My MacBook Pro like my Mac Pro, is being backed up hourly by Mac OS X Leopard‘s “Time Machine” backup system. For the first time since installing Leopard on either of my Macs, I had need to put its full-restore capability to the test. I laid my trust in its ability to fully restore my system and…did it bite me? Nay! It worked perfectly. My MacBook Pro now looks just like it did when the last backup occurred. Wonderous.
Less nice is the sequence of events that invited me to put Time Machine to the test. I have OS X’s “Boot Camp” feature to thank for this.
I recently described the saga of getting Boot Camp going on my Mac Pro. The desire to play a certain Windows-only game with my wife on the comfort of our couch lead me to setup Boot Camp on the MacBook Pro, as well. So I cleaned up my boot volume and began the now-familiar Boot Camp setup drill.
It is here that I will say that rather near the top of the list of times when one would very particularly not be interested in experiencing a kernel panic would have to be when one’s OS is in the middle of performing a live re-partition of said OS’s boot volume. Sadly, such tragedy befell me early in the weekend. The result? Roughly one quarter of my MacBook Pro’s internal, 100GB drive became some sort of nether-partition that, after repeated attempts, I could not reclaim. Since low-level formats are a thing of the SCSI past, I was thinking I would actually have to go out and purchase a new drive. But finally, jiggering about removing and adding and adjusting the partition map in Disk Util forced said nether-partition to slacken its icy grip on one quarter of my hard drive. A tidy, little 14GB Windows XP partition now sits along side my Leopard partition. Things are in order.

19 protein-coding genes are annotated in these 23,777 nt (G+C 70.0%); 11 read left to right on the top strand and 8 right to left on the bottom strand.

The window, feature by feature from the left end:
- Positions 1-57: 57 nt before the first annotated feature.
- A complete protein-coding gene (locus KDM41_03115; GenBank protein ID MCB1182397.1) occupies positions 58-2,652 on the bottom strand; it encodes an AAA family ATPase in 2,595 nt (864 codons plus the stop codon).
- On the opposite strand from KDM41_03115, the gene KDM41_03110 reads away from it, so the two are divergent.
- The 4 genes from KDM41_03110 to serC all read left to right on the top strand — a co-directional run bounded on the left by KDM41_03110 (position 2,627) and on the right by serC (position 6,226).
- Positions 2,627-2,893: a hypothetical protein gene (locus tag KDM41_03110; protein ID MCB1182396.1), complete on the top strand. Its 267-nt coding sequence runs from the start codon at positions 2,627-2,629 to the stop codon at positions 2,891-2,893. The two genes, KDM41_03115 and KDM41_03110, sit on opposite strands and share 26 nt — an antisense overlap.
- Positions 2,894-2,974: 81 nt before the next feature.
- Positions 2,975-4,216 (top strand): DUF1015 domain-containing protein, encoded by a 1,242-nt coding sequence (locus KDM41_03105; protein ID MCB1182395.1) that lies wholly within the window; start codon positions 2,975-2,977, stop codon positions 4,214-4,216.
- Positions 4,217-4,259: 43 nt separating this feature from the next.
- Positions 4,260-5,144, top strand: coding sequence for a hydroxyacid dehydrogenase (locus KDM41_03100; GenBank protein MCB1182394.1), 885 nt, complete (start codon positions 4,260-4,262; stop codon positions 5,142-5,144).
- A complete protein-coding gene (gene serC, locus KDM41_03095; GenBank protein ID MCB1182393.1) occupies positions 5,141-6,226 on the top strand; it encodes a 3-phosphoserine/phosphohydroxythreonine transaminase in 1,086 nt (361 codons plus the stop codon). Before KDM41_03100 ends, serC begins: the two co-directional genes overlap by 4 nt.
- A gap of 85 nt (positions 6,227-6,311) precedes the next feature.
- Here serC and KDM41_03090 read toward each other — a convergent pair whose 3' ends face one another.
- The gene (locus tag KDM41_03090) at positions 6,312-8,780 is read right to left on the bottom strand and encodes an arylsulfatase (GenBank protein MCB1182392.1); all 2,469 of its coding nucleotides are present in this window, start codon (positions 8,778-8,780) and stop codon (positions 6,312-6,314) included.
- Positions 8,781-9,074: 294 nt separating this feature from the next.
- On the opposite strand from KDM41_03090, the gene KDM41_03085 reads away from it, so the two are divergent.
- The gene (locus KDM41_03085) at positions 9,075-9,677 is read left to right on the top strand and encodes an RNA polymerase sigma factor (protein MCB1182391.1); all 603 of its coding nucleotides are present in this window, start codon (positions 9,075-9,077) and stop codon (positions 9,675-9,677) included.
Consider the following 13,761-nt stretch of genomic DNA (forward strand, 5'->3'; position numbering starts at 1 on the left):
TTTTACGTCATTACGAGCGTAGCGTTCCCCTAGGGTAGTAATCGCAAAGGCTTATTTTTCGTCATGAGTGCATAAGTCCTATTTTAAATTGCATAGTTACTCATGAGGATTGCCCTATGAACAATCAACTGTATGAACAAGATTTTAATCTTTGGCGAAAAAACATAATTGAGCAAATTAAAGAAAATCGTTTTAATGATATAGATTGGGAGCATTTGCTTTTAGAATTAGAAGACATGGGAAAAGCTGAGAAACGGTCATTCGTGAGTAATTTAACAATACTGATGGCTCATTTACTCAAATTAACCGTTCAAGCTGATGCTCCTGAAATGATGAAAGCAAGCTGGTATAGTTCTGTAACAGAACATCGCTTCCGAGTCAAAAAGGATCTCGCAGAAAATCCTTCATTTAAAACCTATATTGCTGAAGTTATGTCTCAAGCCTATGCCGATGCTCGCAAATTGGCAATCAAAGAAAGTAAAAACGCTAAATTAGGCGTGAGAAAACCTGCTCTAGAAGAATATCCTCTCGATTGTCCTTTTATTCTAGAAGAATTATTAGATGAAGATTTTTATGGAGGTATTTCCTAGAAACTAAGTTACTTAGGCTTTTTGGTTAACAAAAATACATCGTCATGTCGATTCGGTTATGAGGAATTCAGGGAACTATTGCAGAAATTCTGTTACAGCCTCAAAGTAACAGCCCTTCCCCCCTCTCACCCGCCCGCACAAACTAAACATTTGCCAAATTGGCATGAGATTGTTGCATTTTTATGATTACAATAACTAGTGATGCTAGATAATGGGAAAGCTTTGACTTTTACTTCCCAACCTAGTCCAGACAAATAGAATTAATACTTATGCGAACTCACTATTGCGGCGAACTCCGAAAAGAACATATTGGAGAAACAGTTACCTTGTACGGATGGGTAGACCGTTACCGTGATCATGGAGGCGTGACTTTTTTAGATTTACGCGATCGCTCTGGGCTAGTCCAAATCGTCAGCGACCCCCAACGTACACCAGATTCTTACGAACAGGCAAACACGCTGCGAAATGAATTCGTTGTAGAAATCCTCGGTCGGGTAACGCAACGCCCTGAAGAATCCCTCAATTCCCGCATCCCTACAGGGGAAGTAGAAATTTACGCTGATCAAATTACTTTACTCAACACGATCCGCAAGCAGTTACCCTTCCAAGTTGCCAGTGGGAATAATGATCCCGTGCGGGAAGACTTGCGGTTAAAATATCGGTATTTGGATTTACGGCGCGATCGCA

So about six hours of my weekend was burned in getting things back to happy on my beloved laptop. It did necessitate a jaunt into the district to retrieve my Time Machine backup drive from the office, as I’d heard that a full restore can take hours to complete and since this Mac that I ferry in to and out of the office daily is my development workstation, I couldn’t afford to start the restoration drill on Monday morning (after all, office time is all about fully productive web development from arrival to COB). I’ve got a photo of my daughter dancing gaily upon our meeting room table to prove it. But, thankfully, all is right with the world once again.